We founded the company at the end of 2018, but before that, we had been dreaming for a year and a half about what technology could be used to implement the idea. All elements are constantly evolving. So is the team. In the problem-solving phase, medical founders started working for us, and then engineers, flow engineers, and 3D modelers joined us. Eventually, we found those who deal with business development, sales, marketing, and branding. Although the team is extremely diverse, everyone is looking towards one goal. It feels really good that people from different fields think together and translate problems and suggestions into each other’s languages. This triggers the energies. There’s probably a crazy risk-taking in this, but also a shared vision, a common goal.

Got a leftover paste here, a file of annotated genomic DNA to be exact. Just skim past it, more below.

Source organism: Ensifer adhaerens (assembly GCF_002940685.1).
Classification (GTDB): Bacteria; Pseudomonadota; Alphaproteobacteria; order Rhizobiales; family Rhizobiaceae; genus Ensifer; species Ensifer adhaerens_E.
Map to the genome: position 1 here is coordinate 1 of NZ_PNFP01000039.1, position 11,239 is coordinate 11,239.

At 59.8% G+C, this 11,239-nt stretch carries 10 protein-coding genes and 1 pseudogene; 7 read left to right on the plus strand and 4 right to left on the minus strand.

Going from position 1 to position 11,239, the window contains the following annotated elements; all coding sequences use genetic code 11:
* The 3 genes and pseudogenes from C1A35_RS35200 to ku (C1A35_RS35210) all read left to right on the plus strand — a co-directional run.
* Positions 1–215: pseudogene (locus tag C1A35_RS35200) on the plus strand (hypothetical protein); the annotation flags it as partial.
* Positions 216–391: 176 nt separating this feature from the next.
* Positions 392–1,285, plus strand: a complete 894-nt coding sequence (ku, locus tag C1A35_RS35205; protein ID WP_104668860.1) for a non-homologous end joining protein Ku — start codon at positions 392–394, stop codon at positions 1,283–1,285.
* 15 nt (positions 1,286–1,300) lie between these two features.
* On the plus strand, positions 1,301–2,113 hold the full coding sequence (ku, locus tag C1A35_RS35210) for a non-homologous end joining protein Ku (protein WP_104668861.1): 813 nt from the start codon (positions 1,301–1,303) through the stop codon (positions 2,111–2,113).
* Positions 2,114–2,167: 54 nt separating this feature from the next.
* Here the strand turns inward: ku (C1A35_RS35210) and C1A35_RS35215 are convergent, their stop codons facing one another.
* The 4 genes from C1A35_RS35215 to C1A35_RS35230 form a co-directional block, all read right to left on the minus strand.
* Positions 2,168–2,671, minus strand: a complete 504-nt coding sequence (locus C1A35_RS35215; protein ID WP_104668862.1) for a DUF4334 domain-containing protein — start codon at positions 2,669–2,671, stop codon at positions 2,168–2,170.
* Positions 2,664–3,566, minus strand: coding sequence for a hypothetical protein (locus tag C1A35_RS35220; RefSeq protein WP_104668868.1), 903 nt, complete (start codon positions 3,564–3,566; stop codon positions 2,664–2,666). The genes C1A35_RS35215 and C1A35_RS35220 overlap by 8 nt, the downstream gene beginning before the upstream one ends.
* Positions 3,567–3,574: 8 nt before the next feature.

How do you think innovative ideas being acknowledged in healthcare? Do thinkers have to break down walls to get recognition?

Adapting a similarly innovative project is indeed more difficult, time-consuming, as even doctors have not encountered this kind of technique and education. It is a common experience that young surgeons and residents who are now starting to perform vascular sutures are more enthusiastic about adapting innovations with a more curious approach. Of course, this does not mean that experienced vascular surgeons would not be happy with the solution.

You were also able to showcase the idea in Los Angeles in November last year. What feedback and experiences did you get?